The patient’s unmet needs (PUNs)
A 25-year-old man presents complaining of excessive sweating. He’s suffered the symptom for years, but is finding it increasingly troublesome – he has problems gripping a pen because of it and is embarrassed about shaking hands with colleagues at work. He has no relevant past medical history, but says his sweating is making him increasingly anxious. Having checked out his symptom on the internet, he has discovered that some people are helped by botox injections or surgery and asks whether these might be options for him.
The doctor’s educational needs (DENs)
How common is hyperhidrosis and what are the various types?
Hyperhidrosis is sweating in excess of that required for normal thermoregulation. A US study demonstrated that the prevalence is 2.9% of the population aged over 12 years1 and a third of these patients say the sweating is intolerable and interferes with normal life.
Primary hyperhidrosis is poorly understood, but is likely to be related to over-activity of the sympathetic nerves. It is often focal, affecting the hands, axillae and feet. Secondary hyperhidrosis can be focal or generalised and is related to a variety of conditions including metabolic, endocrine and neurological disorders. But secondary hyperhidrosis is very unusual – there is rarely an underlying cause.
Are there any investigations the GP should consider? Does this depend on the type of hyperhidrosis?
As in this case, most patients with hyperhidrosis are young and otherwise healthy. Rarely, secondary hyperhidrosis is associated with systemic disorders such as hyperthyroidism, but extensive investigation is unnecessary. A general history and examination will suffice for most patients.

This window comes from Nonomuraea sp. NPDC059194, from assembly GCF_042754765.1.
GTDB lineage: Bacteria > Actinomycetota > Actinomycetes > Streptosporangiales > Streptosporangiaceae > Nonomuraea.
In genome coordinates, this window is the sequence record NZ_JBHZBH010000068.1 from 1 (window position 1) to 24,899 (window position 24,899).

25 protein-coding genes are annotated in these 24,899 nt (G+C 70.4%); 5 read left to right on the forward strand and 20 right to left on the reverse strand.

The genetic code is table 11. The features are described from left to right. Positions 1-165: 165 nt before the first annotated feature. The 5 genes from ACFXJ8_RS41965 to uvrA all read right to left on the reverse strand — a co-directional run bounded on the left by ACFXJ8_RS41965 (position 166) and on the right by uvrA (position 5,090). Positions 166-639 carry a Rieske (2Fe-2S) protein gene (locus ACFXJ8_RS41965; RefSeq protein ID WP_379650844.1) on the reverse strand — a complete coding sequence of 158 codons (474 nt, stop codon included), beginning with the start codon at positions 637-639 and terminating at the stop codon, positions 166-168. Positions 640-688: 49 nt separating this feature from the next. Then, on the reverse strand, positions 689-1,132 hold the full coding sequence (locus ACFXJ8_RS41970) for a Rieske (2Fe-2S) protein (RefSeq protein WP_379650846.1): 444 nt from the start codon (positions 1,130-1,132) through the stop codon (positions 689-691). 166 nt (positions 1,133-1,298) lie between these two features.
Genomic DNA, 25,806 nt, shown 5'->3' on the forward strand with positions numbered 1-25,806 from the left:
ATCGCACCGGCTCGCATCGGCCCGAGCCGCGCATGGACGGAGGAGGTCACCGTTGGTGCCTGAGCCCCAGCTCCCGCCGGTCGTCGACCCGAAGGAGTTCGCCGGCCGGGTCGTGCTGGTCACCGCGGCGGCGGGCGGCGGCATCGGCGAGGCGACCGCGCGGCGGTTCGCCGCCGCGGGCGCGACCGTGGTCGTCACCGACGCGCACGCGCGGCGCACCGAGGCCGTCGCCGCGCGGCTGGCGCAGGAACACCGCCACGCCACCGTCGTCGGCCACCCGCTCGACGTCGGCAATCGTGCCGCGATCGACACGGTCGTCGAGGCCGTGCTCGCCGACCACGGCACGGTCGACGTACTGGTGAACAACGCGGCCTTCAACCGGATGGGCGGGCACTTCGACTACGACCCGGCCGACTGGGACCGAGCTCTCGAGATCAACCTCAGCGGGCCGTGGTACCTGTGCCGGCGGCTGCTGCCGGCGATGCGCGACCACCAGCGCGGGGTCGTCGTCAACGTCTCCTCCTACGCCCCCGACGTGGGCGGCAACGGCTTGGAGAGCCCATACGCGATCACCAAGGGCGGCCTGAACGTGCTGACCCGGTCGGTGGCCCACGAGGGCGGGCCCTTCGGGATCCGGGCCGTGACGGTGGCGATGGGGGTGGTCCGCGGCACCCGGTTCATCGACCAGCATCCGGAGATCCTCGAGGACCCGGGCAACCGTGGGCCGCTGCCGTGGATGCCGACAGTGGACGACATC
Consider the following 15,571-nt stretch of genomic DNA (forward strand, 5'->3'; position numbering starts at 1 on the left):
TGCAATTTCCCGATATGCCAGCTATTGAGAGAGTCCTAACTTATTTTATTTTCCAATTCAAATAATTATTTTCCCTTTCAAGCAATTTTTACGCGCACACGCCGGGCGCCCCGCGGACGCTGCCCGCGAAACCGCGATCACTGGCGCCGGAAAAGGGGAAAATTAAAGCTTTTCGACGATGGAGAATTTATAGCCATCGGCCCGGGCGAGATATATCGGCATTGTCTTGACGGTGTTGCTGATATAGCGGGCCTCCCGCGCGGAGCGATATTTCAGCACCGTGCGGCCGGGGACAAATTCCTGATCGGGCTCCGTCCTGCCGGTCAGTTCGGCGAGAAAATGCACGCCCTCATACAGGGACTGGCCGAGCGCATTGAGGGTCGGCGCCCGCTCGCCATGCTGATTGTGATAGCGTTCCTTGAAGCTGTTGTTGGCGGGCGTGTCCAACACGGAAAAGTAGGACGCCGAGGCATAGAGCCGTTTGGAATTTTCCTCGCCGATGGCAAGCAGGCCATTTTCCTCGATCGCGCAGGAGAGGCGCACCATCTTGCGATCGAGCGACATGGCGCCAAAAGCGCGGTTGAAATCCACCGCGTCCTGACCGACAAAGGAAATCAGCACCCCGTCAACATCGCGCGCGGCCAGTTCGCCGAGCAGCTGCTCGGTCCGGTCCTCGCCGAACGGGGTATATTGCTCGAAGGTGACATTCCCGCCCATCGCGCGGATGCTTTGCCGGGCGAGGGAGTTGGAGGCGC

What general advice and specific treatment can the GP offer? How much does anxiety contribute to the problem, and are formal anti-anxiety treatments such as cognitive behavioural therapy effective?
You can offer patients some general advice on wearing loose clothing and avoiding any triggers that they can identify. Non-surgical treatments include the use of topical aluminium chloride – which can be bought over the counter – and oral anticholinergic drugs such as oxybutynin, an unlicensed medication. Anticholinergics, though, will only work in around two-thirds of cases and have side-effects – especially dry mouth – that some patients find intolerable.
Anxiety and stress can compound hyperhidrosis, which in turn exacerbates the anxiety, particularly in social situations. Almost half of affected patients report emotional triggers for their symptoms and the association is probably even more common than reported.2
You can consider drug treatments for anxiety, but this should be done on an individual basis. Therapy to alleviate anxiety and stress can also be useful for a small proportion of patients – only refer if it is clear that anxiety is a trigger for the hyperhidrosis, or is making it worse.
What treatment can a dermatologist offer, and when is it appropriate for the GP to make a referral?
Some dermatologists offer iontophoresis for excessive sweating of the hands and feet. This employs an electrical current in water and provides temporary relief rather than a permanent solution – it requires multiple treatments and the results are variable. But iontophoresis is one of the few treatments available for severe sweating of the feet, so patients with intolerable sweating in this area of the body should be referred.
Dermatologists may also recommend intradermal botulinum toxin injections at the site of sweating. This treatment is usually only indicated for axillary hyperhidrosis because it requires multiple injections, which are often too painful for the hands and feet. Botulinum toxin injections are usually successful, but improvement only lasts a few months and the treatment needs to be repeated at regular intervals. It is safe, well tolerated and associated with high levels of patient satisfaction.3